I know I’m not in the demographic for this movie. After all, it’s a long time since I was in the 12-to-18 age range, and I’ve never been a girl as a part of that (or any other) group. I also know that I’m supposed to intensely dislike this latest Mandy Moore offering.
The problem is that I don’t dislike it — intensely or otherwise. I can’t say I exactly like it either. And I have to admit that at 105 minutes, the movie feels pretty padded as it lumbers toward its foregone conclusion.
However, I found Chasing Liberty surprisingly pleasant in many regards, and pleasantly surprising in others. Of course, part of this can be laid at the feet of actress Mandy Moore. When her star vehicle How to Deal opened, I wrote: “The camera loves her and the kid can actually act. Better still, she has the happy facility of being sweet without being saccharine.” Well, apart from a fairly unfortunate drunk scene in this film, that hasn’t changed. If anything, at the advanced age of 19, Moore is turning into an even better actress. She has a precise way of delivering a line so on-target, it’s almost uncanny. Unfortunately, Moore has yet to find herself in a film that’s worthy of her seemingly effortless acting skills — and Chasing Liberty doesn’t change this.
While the screenplay by first-timers Derek Guiley and David Schneiderman isn’t actively bad, it’s too grounded in an overly familiar plot to ever be very good either. Since there’s no story credit — though, undoubtedly, the whole thing was cobbled together by a committee — these fellows must shoulder the responsibility for the overfamiliarity, too. So what did they do? They gave themselves a lame retread of everything from It Happened One Night (and its instant remakes Red Salute and Love on the Run) to The Bride Came C.O.D. and Roman Holiday, and then pretty credibly turned the finished product into passable entertainment.
Moore plays Anna, the 18-year-old daughter of U.S. President James Foster (Mark Harmon) — and her dream, above all, is to have a normal life. When her father breaks his promise to have an outing of hers in Prague only overseen by two Secret Service agents, Anna takes it on the lam with the aid of hunky Brit biker Ben Calder (Matthew Goode) — who, of course, turns out to be a Secret Service agent himself. President Foster entrusts Anna to Ben’s care (without her knowledge) so she can enjoy the illusion of freedom.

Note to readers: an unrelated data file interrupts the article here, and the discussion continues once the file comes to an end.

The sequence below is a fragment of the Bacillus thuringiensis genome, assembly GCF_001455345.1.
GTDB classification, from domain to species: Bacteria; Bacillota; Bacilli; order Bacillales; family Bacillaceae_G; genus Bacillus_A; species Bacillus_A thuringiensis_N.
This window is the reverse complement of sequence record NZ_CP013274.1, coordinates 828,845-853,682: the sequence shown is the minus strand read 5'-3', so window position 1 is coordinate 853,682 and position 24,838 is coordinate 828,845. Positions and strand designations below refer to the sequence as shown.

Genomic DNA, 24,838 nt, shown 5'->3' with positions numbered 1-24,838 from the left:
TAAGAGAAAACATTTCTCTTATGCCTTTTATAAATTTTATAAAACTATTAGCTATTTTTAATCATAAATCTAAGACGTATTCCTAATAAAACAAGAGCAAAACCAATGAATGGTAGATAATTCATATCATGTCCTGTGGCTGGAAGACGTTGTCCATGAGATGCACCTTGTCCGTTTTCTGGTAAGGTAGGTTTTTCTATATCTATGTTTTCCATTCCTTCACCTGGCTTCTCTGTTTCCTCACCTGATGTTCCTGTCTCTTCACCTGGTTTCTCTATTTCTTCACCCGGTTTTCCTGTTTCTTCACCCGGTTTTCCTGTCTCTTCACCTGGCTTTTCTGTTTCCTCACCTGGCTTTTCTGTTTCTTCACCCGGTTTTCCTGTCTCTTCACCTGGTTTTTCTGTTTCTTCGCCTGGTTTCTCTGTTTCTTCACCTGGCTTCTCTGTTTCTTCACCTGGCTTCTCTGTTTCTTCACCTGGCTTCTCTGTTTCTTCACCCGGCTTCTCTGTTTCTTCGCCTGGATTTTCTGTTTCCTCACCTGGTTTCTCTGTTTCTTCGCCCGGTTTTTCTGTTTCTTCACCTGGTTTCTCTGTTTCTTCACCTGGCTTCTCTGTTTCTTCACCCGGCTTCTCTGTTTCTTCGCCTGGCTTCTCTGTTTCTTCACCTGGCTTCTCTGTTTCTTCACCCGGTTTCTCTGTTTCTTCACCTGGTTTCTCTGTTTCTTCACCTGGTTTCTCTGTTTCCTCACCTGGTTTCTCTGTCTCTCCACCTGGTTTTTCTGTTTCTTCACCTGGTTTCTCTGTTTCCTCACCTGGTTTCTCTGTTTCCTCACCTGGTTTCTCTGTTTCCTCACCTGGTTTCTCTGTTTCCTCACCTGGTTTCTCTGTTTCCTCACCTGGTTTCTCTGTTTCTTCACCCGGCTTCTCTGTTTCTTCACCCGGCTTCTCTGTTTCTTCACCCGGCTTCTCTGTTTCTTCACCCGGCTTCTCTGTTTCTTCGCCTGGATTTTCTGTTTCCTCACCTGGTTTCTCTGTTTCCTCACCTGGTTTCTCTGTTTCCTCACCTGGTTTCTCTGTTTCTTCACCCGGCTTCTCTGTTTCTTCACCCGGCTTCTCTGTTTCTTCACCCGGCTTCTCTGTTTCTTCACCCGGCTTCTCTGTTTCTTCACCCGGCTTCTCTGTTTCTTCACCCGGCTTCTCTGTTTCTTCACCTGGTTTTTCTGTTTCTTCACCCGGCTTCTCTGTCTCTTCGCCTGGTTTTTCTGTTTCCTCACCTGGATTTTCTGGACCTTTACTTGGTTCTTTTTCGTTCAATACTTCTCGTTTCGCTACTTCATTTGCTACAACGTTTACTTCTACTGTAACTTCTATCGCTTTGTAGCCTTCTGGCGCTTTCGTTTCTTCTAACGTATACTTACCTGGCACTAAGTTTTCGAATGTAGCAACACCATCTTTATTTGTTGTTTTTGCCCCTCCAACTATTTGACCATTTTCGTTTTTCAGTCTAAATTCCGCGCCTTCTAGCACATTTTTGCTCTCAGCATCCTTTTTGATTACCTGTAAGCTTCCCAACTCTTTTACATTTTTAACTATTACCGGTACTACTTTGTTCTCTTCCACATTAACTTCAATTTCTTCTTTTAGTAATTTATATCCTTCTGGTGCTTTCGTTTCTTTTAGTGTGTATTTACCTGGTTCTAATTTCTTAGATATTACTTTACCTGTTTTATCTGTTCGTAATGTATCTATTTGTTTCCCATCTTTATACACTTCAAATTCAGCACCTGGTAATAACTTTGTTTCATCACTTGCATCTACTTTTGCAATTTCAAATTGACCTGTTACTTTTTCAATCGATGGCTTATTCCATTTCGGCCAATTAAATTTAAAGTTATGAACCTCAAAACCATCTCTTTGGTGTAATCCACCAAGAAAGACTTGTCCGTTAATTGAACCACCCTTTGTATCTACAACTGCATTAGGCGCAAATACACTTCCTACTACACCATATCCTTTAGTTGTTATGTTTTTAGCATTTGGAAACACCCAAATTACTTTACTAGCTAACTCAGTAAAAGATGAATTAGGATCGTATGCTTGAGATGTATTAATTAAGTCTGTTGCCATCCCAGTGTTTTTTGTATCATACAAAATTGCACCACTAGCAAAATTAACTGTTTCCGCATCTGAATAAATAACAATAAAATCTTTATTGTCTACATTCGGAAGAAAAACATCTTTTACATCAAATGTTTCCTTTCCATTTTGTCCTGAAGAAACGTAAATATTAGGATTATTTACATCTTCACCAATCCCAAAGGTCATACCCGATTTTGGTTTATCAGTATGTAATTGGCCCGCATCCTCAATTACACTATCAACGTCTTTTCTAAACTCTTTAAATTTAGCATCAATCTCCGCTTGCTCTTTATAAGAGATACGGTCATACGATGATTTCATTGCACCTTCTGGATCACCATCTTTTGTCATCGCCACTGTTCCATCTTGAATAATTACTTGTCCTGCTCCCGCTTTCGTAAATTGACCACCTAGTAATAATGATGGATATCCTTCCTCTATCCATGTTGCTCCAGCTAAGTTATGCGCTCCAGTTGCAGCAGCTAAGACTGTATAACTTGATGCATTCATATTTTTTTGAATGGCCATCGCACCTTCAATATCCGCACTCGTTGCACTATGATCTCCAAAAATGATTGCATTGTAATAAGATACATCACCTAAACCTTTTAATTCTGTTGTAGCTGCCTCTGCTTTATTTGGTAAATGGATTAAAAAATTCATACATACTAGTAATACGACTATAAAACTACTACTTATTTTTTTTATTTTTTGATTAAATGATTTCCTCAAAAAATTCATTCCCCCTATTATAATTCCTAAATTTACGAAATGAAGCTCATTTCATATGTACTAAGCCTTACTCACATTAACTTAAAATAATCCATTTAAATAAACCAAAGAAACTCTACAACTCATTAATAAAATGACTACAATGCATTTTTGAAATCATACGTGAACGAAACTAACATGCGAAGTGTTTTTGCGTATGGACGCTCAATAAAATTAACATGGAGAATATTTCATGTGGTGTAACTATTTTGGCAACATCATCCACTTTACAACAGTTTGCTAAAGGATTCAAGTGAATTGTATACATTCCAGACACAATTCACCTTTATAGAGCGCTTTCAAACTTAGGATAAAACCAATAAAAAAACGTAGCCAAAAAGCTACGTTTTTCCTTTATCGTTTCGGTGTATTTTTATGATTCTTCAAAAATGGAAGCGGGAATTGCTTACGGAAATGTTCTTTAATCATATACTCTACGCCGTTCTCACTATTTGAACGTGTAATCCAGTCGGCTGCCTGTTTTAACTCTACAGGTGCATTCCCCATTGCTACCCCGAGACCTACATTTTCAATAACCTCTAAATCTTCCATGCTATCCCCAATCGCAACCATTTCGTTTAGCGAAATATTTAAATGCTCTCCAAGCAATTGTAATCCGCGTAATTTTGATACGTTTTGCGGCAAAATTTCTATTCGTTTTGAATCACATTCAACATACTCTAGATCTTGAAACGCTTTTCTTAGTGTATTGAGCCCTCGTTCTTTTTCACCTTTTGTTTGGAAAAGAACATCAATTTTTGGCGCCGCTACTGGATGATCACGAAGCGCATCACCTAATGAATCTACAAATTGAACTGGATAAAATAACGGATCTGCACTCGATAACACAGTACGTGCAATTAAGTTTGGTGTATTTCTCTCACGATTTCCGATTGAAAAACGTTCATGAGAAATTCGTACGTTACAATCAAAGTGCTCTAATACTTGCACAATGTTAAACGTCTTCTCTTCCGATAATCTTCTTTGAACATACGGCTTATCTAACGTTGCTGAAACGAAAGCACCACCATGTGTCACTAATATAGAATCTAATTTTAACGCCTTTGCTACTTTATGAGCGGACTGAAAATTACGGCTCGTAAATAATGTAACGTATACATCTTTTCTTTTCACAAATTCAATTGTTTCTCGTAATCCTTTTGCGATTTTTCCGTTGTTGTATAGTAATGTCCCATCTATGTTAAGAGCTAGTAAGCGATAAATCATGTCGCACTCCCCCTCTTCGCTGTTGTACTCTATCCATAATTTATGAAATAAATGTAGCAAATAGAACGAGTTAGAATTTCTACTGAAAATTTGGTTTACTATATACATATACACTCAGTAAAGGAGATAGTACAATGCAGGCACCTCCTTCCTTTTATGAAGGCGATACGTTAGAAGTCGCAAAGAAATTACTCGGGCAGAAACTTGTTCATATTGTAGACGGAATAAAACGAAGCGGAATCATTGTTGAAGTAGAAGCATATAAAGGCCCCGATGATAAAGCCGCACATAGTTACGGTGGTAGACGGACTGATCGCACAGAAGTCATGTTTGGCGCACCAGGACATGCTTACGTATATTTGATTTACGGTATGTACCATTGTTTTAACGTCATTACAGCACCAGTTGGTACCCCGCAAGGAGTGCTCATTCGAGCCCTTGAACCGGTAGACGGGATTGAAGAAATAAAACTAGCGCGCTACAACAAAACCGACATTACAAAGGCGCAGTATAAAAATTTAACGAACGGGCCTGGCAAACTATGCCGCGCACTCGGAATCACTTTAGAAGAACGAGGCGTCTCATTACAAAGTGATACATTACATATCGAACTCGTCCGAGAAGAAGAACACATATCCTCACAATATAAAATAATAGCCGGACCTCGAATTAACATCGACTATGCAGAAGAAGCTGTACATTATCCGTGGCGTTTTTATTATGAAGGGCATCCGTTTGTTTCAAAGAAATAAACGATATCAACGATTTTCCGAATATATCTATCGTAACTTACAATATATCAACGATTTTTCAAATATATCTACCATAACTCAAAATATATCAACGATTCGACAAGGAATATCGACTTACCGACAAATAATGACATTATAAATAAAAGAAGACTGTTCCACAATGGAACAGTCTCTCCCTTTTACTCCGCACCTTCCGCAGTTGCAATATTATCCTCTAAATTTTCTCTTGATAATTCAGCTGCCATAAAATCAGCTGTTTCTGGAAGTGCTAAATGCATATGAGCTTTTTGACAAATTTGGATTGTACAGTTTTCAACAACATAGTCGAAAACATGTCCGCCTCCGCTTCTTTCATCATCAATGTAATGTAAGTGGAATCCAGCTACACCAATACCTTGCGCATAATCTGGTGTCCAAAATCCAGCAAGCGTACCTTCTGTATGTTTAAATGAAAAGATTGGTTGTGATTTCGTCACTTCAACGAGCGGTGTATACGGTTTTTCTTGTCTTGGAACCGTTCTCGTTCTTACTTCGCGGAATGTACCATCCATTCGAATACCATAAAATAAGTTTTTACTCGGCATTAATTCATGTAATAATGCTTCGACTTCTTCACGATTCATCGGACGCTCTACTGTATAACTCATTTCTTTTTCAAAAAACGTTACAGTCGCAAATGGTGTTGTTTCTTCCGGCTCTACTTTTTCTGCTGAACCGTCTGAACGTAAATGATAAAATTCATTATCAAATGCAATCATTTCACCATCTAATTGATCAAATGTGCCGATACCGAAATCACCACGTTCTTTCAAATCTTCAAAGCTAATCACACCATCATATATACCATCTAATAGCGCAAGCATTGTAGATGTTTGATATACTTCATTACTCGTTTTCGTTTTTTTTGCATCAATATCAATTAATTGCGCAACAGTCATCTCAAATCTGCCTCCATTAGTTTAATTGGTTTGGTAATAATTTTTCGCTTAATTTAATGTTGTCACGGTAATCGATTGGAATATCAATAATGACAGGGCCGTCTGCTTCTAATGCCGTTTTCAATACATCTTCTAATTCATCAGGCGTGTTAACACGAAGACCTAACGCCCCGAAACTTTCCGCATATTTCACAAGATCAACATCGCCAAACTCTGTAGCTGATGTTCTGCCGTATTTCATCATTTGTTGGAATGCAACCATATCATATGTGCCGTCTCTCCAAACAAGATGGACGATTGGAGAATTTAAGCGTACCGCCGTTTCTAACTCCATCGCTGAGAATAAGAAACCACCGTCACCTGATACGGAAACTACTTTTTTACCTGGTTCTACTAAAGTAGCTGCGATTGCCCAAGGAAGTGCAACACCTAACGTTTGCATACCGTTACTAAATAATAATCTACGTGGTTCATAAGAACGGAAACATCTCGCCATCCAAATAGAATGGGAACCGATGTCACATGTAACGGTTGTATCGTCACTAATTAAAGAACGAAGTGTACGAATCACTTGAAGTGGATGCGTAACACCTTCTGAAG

Yes, we all know where this will lead, don’t we? And drag us there it does — complete with all the stock misunderstandings this aged plot requires. On the plus side, the script manages to be pretty engagingly written within the confines of this thin narrative formula. Moreover, Liberty is surprisingly adult and savvy for a “teen flick.” So much so, in fact, that parents may find parts of it somewhat alarming — as when Anna’s friend Gabrielle (Beatrice Rosen, Undercover) starts to blurt out what some boys find appealing about her tongue piercing. (At the same time, if a kid gets the joke, it’s hardly “corrupting,” now is it?) Similarly, Anna’s ultimate relationship with Ben is pretty adult — and a lot more believable than the usual chaste encounters common to this type of film. It’s also a surprise — though a more cerebral one — to find an 18-year-old discussing Offenbach, Verdi and Puccini!
Much of the story’s weakness is glossed over by the surprisingly clever and sophisticated filmmaking of TV director Andy Cadiff. I admit I snorted when I saw the over- and misused term “A Film by Andy Cadiff” at the movie’s opening — yet by Liberty‘s end, I felt the director had earned that billing for reasons beyond just smart contractual negotiations.
Cadiff keeps the film moving with wit and style — and a fine eye for location shooting. He gives us a moment where the screen is matted off to the shape of a TV (a la Brother Bear), from which he then expands the image into a truly startling wide-screen panorama. And his handling of the film’s final scene on an opera house — where he orchestrates the movements and events to fit the sounds of “Nessun Dorma” from Puccini’s Turandot — is a small miracle of filmmaking that could have, in lesser hands, wound up being unbearably corny.
Matthew Goode is at least a marginal improvement over Moore’s usual leading men/boys, but Martin Hancock (Liam) as a morally dubious eccentric steals every scene he’s in. Jeremy Piven and Annabella Sciorra, meanwhile, help give the film a boost as a pair of battling Secret Service agents whose romance mirrors that of Anna’s and Ben’s.
Sure, in the final analysis, Liberty is so insubstantial that it threatens to evaporate right off the screen, but it’s far from unpleasant and amazingly well done for what it is. Now if someone would just hand Moore and Cadiff projects that equal their talents, we’d really be onto something.
— reviewed by Ken Hanke